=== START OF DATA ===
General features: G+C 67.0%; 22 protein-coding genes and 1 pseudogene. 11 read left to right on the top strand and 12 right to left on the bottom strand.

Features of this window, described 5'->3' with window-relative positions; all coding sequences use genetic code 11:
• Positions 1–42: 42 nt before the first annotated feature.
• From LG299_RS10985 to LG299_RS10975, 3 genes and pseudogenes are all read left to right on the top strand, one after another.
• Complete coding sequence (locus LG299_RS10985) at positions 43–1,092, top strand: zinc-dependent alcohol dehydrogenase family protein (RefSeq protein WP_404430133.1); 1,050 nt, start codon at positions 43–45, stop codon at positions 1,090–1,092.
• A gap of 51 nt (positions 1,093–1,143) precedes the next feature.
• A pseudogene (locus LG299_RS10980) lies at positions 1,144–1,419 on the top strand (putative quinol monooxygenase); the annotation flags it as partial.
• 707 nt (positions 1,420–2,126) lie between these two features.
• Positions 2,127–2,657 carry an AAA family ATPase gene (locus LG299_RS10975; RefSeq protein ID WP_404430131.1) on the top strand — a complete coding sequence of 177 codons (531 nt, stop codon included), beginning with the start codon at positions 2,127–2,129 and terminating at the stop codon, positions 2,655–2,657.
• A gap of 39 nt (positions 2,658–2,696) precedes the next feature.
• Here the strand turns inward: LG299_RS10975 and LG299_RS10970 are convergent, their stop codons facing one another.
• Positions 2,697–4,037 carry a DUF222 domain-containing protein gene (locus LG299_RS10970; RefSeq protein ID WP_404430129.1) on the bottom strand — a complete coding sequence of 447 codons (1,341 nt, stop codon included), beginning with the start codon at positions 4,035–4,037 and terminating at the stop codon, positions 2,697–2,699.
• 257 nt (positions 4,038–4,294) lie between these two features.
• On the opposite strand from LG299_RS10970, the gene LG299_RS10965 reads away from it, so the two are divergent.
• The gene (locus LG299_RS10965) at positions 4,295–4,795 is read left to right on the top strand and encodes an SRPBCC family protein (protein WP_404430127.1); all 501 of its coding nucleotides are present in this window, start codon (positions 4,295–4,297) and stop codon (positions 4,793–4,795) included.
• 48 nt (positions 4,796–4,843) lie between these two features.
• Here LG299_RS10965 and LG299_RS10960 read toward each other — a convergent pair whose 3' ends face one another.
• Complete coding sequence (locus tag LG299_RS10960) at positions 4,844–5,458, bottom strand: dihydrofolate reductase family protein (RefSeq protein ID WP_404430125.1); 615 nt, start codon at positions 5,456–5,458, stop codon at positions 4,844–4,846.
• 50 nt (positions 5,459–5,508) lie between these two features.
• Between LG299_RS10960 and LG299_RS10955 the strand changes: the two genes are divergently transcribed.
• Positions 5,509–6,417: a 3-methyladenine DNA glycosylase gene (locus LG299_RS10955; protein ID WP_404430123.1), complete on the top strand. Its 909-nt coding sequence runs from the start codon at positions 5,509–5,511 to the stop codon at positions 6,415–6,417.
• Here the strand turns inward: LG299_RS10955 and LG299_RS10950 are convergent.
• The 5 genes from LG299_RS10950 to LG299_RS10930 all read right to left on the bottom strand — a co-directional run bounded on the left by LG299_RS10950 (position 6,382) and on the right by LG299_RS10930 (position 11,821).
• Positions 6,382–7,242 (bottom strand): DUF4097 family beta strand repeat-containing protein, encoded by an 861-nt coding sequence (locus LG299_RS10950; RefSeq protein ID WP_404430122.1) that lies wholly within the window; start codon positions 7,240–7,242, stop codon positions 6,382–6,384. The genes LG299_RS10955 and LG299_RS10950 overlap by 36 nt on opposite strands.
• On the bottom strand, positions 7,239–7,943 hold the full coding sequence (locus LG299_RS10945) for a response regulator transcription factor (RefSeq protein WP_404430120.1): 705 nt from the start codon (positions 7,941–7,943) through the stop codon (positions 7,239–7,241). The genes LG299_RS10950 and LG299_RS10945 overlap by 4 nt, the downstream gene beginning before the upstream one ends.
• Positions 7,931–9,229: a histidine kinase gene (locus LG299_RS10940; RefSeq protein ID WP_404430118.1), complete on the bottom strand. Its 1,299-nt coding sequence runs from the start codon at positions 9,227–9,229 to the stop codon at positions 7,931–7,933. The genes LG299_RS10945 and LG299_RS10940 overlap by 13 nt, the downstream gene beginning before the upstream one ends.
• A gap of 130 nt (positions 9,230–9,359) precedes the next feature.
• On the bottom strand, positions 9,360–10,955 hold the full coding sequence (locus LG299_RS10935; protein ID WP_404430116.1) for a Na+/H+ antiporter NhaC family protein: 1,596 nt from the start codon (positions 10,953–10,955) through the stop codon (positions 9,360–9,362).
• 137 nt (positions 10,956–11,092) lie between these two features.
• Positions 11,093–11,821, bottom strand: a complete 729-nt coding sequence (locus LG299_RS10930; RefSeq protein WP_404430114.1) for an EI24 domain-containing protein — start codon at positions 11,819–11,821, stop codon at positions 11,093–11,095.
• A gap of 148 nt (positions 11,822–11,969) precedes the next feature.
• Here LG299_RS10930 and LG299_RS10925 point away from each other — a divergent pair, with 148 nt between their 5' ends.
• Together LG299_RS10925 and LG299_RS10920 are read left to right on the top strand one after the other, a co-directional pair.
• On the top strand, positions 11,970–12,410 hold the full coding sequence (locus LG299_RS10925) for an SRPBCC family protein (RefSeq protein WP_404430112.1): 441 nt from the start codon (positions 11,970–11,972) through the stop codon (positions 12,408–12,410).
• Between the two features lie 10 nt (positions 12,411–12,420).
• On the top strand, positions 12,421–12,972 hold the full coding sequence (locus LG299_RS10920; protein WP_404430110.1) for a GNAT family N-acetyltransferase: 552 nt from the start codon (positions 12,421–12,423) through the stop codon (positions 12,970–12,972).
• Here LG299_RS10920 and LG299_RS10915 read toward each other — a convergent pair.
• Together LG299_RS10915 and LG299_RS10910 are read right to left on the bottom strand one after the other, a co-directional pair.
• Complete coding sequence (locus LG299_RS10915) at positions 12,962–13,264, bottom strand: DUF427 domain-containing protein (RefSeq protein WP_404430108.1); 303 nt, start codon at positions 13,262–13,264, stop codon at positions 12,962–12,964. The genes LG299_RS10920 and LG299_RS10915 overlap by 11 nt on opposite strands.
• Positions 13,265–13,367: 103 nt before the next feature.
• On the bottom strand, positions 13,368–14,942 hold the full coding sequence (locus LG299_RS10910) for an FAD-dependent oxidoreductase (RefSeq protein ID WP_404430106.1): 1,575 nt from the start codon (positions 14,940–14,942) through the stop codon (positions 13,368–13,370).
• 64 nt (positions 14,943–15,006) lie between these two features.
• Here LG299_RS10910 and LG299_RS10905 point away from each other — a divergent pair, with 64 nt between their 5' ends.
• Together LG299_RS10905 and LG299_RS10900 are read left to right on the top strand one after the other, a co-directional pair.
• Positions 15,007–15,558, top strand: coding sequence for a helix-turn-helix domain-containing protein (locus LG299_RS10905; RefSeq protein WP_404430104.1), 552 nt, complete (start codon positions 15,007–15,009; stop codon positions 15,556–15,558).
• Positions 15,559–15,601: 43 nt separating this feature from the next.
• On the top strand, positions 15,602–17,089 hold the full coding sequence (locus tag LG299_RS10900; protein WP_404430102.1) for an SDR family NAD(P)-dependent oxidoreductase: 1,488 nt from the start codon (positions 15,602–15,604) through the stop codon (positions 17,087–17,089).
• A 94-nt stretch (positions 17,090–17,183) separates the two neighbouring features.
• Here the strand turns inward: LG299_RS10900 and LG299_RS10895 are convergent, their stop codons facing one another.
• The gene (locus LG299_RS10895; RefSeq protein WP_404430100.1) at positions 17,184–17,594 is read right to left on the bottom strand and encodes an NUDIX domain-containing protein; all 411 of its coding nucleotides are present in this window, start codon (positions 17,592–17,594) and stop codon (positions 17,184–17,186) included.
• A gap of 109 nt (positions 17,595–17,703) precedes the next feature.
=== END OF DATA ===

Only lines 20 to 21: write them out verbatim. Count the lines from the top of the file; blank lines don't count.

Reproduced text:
• Between LG299_RS10960 and LG299_RS10955 the strand changes: the two genes are divergently transcribed.
• Positions 5,509–6,417: a 3-methyladenine DNA glycosylase gene (locus LG299_RS10955; protein ID WP_404430123.1), complete on the top strand. Its 909-nt coding sequence runs from the start codon at positions 5,509–5,511 to the stop codon at positions 6,415–6,417.